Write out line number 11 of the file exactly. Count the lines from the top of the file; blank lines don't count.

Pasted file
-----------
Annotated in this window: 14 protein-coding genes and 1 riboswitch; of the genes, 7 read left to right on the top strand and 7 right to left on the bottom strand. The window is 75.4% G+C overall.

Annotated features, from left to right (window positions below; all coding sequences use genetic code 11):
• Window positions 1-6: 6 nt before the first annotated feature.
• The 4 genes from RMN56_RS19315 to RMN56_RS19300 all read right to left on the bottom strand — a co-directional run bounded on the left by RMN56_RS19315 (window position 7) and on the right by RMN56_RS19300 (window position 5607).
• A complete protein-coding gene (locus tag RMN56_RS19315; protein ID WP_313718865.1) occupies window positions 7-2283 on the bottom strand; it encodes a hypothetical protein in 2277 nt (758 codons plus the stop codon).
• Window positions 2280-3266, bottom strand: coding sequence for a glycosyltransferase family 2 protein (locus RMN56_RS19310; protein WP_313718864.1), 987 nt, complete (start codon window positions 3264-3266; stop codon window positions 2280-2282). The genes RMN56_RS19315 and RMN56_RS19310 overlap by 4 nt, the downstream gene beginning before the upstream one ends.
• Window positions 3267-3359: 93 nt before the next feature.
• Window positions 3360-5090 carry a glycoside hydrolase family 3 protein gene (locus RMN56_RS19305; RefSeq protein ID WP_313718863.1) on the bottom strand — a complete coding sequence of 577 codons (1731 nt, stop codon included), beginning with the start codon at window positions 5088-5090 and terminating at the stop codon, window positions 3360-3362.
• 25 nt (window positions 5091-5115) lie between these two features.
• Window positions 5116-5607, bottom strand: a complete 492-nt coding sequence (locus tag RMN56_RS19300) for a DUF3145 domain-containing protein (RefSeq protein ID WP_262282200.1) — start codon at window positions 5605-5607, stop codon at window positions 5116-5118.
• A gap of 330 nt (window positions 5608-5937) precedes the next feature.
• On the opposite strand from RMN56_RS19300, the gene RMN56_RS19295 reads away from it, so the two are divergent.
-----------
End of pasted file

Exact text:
• A gap of 330 nt (window positions 5608-5937) precedes the next feature.